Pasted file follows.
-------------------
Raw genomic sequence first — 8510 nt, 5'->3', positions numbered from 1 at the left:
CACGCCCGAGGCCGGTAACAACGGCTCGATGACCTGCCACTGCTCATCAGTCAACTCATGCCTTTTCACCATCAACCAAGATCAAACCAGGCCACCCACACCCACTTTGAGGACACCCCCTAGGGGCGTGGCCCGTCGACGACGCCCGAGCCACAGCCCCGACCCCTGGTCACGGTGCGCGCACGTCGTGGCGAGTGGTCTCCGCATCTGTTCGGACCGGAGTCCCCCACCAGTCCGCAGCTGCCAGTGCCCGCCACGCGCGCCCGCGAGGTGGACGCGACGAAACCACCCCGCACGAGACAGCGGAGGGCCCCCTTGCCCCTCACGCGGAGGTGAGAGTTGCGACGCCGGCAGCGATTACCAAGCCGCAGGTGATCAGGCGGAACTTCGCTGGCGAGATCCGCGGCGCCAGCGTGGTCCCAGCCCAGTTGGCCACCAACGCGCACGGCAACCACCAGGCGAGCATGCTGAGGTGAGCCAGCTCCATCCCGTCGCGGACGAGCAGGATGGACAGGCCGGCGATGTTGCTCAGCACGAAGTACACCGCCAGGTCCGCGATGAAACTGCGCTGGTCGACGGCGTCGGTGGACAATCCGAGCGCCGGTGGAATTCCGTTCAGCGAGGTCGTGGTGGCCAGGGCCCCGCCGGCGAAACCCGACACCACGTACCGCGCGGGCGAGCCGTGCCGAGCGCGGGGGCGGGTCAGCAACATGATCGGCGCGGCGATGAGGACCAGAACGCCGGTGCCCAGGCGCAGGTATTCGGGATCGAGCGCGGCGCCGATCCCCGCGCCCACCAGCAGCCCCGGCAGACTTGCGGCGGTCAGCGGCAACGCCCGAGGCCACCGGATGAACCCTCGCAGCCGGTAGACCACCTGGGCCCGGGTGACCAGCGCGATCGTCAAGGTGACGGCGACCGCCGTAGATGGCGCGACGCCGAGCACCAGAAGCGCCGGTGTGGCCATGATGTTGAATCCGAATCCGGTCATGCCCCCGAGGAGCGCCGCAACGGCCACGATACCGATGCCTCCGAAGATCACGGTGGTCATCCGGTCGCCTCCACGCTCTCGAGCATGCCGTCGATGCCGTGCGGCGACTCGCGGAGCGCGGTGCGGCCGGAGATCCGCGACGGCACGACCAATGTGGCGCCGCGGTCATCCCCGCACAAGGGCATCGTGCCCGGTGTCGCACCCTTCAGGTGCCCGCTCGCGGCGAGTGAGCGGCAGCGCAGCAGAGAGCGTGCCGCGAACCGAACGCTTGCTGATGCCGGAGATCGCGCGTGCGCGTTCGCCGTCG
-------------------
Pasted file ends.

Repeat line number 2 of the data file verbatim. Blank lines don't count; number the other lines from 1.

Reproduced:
CACGCCCGAGGCCGGTAACAACGGCTCGATGACCTGCCACTGCTCATCAGTCAACTCATGCCTTTTCACCATCAACCAAGATCAAACCAGGCCACCCACACCCACTTTGAGGACACCCCCTAGGGGCGTGGCCCGTCGACGACGCCCGAGCCACAGCCCCGACCCCTGGTCACGGTGCGCGCACGTCGTGGCGAGTGGTCTCCGCATCTGTTCGGACCGGAGTCCCCCACCAGTCCGCAGCTGCCAGTGCCCGCCACGCGCGCCCGCGAGGTGGACGCGACGAAACCACCCCGCACGAGACAGCGGAGGGCCCCCTTGCCCCTCACGCGGAGGTGAGAGTTGCGACGCCGGCAGCGATTACCAAGCCGCAGGTGATCAGGCGGAACTTCGCTGGCGAGATCCGCGGCGCCAGCGTGGTCCCAGCCCAGTTGGCCACCAACGCGCACGGCAACCACCAGGCGAGCATGCTGAGGTGAGCCAGCTCCATCCCGTCGCGGACGAGCAGGATGGACAGGCCGGCGATGTTGCTCAGCACGAAGTACACCGCCAGGTCCGCGATGAAACTGCGCTGGTCGACGGCGTCGGTGGACAATCCGAGCGCCGGTGGAATTCCGTTCAGCGAGGTCGTGGTGGCCAGGGCCCCGCCGGCGAAACCCGACACCACGTACCGCGCGGGCGAGCCGTGCCGAGCGCGGGGGCGGGTCAGCAACATGATCGGCGCGGCGATGAGGACCAGAACGCCGGTGCCCAGGCGCAGGTATTCGGGATCGAGCGCGGCGCCGATCCCCGCGCCCACCAGCAGCCCCGGCAGACTTGCGGCGGTCAGCGGCAACGCCCGAGGCCACCGGATGAACCCTCGCAGCCGGTAGACCACCTGGGCCCGGGTGACCAGCGCGATCGTCAAGGTGACGGCGACCGCCGTAGATGGCGCGACGCCGAGCACCAGAAGCGCCGGTGTGGCCATGATGTTGAATCCGAATCCGGTCATGCCCCCGAGGAGCGCCGCAACGGCCACGATACCGATGCCTCCGAAGATCACGGTGGTCATCCGGTCGCCTCCACGCTCTCGAGCATGCCGTCGATGCCGTGCGGCGACTCGCGGAGCGCGGTGCGGCCGGAGATCCGCGACGGCACGACCAATGTGGCGCCGCGGTCATCCCCGCACAAGGGCATCGTGCCCGGTGTCGCACCCTTCAGGTGCCCGCTCGCGGCGAGTGAGCGGCAGCGCAGCAGAGAGCGTGCCGCGAACCGAACGCTTGCTGATGCCGGAGATCGCGCGTGCGCGTTCGCCGTCG